The relative electric potential, E0′ (referred to platinum (Pt) as the 0V standard hydrogen electrode) generated at the cathode 103 depends on the type of the electro-chemical catalyst that is used to form the cathode 103 and the activation over-potential voltage of hydrogen gas generated on that cathode 103. For example, high nickel-copper alloy (E0′=−0.15V) and platinized copper (E0′=−0.07V). Where platinized copper form the cathode 103, the electric potential voltage of the battery cell generated is approximately +1.18V.

In accordance with embodiment of the invention, the catalyst surfaces of the cathode 103, for examples, platinum alloy, palladium or activated nano-coatings, can reduce the hydronium ions (H3O+ ions) to hydrogen (H) atoms by lowering the activation energy of the red-ox half-reaction.

These catalyst surfaces can further activate and catalyze the hydrogen (H) atoms to form hydrogen gas molecules (H2) on the cathode. The hydrogen gas molecules that emit to outside environment through dispersed micro voids of the starch gluten matrix will not accumulate within the starch colloid electrolyte.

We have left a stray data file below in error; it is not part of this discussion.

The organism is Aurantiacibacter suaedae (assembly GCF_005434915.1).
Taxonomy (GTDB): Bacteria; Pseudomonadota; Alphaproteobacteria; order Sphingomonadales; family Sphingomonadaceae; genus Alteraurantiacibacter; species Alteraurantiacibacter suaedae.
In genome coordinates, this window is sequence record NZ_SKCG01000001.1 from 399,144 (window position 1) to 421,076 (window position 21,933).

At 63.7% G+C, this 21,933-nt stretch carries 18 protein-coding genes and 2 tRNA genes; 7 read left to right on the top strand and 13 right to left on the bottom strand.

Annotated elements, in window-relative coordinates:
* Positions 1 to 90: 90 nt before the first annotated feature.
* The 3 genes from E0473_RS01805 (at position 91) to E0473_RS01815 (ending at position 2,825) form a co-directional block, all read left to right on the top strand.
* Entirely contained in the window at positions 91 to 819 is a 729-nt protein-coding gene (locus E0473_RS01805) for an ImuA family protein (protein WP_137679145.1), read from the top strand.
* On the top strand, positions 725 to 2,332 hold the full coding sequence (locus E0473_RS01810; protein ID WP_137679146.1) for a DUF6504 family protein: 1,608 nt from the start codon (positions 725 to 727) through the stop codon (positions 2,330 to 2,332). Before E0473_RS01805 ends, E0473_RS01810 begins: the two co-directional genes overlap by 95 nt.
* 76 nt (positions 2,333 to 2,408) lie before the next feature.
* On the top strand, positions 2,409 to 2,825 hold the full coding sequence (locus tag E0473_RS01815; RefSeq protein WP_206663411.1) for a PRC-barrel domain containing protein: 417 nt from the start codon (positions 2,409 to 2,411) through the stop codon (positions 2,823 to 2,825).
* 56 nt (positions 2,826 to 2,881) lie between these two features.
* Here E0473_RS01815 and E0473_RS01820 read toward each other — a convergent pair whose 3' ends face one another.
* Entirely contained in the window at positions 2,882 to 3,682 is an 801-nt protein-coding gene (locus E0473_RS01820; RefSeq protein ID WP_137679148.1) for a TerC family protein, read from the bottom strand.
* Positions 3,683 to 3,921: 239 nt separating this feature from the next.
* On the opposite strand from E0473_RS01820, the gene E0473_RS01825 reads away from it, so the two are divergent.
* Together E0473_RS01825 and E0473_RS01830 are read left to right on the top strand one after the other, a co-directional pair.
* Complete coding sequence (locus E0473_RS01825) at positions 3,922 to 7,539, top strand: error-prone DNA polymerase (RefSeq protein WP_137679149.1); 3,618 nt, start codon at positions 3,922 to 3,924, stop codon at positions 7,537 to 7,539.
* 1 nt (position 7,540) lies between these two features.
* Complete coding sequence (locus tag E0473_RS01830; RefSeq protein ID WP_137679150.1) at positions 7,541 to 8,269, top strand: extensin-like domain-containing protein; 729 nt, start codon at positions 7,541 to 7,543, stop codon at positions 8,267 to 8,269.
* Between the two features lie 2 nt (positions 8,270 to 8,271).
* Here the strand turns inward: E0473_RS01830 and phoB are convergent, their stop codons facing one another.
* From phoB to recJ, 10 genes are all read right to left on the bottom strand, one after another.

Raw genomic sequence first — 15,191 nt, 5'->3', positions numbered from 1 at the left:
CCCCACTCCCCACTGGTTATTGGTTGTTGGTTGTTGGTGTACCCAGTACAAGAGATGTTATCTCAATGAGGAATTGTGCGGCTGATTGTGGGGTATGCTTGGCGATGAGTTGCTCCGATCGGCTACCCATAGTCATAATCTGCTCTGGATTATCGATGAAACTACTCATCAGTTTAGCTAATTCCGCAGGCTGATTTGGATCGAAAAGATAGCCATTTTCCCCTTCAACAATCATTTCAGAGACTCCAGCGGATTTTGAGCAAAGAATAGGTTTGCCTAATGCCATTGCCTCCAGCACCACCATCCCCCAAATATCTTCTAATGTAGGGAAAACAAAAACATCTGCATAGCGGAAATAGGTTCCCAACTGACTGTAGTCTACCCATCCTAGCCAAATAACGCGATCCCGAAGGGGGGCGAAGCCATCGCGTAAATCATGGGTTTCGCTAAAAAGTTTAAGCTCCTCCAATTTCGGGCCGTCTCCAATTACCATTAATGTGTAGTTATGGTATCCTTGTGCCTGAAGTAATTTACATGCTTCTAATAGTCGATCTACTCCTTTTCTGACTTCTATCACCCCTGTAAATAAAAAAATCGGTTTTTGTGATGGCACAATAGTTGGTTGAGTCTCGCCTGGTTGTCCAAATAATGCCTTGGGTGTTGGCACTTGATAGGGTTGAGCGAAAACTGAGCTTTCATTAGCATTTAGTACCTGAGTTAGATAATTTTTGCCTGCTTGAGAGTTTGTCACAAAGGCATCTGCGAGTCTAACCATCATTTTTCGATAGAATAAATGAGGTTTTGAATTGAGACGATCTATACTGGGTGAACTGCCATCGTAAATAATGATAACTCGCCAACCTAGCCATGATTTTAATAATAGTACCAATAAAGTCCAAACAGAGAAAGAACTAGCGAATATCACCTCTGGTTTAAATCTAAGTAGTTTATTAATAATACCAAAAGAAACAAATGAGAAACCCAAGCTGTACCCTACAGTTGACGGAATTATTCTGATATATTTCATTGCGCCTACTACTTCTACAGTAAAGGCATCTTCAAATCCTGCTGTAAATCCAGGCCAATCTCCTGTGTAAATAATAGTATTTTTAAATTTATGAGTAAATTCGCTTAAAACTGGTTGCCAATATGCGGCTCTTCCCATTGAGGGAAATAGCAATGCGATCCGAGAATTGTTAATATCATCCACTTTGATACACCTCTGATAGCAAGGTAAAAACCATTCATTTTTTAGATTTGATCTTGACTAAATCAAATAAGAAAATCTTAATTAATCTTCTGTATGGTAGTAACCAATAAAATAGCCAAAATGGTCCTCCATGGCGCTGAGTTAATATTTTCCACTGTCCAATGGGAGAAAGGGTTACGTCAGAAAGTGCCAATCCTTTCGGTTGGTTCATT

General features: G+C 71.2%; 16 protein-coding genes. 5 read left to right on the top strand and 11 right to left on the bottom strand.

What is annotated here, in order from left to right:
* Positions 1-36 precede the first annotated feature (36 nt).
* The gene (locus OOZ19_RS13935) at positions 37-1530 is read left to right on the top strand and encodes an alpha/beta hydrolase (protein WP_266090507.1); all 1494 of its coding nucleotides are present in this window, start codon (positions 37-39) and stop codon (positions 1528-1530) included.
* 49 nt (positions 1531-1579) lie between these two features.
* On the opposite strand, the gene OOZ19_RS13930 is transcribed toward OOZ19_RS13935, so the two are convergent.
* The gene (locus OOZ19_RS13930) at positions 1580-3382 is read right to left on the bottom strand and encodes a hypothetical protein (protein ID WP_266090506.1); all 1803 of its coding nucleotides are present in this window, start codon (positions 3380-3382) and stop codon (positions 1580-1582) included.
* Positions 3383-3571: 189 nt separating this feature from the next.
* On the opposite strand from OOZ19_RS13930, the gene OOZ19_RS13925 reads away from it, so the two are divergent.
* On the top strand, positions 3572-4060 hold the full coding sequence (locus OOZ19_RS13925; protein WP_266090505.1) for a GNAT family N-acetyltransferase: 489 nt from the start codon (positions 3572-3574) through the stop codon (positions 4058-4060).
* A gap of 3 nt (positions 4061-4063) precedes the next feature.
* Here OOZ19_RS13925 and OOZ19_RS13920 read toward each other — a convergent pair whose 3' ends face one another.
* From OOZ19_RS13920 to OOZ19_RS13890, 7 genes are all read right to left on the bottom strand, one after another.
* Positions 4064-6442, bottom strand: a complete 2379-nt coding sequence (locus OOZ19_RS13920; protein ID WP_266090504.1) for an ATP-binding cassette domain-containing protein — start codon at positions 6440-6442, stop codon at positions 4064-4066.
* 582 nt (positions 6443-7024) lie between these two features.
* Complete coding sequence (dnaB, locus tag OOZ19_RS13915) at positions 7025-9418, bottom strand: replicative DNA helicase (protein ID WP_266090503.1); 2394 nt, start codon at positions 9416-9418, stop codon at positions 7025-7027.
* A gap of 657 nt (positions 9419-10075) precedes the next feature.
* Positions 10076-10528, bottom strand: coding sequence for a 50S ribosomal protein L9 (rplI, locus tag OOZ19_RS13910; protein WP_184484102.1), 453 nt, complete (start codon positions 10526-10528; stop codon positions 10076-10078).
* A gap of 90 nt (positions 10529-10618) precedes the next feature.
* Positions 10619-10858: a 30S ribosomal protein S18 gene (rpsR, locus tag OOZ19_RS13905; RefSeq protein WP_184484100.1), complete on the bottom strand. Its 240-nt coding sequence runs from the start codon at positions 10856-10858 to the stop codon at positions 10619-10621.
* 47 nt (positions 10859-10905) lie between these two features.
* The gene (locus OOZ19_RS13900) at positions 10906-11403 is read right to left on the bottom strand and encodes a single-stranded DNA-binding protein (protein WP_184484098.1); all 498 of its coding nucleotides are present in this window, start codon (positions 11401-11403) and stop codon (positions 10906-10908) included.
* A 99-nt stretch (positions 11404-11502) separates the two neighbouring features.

FIGS. 2A-2C show a battery device 200 that includes cap module 221 and a starch-based electrolyte cartridge 210. The cap module 221 and the starch-based electrolyte cartridge 210 are configured to form a battery size that is similar to that of a standard dry cell battery size, such as a “AA”, “C” or a “D” size dry cell battery. The battery device 200 is preferably capable of replacing a conventional dry cell battery of the same or similar size.

The cap module 221 includes a housing structure 220 and a control circuit 219, such as the control circuit 111 described above (FIG. 1), a terminal metal contact 208, metal catch pieces 215 and 215′, latch lever pieces 217 and 217′, a non-conductive insulation separator 206 and an alkali metal or alkaline earth metal anode 202. The control circuit 111 is configured to convert and regulate a nominal cell voltage, 1.5V of a conventional dry cell battery.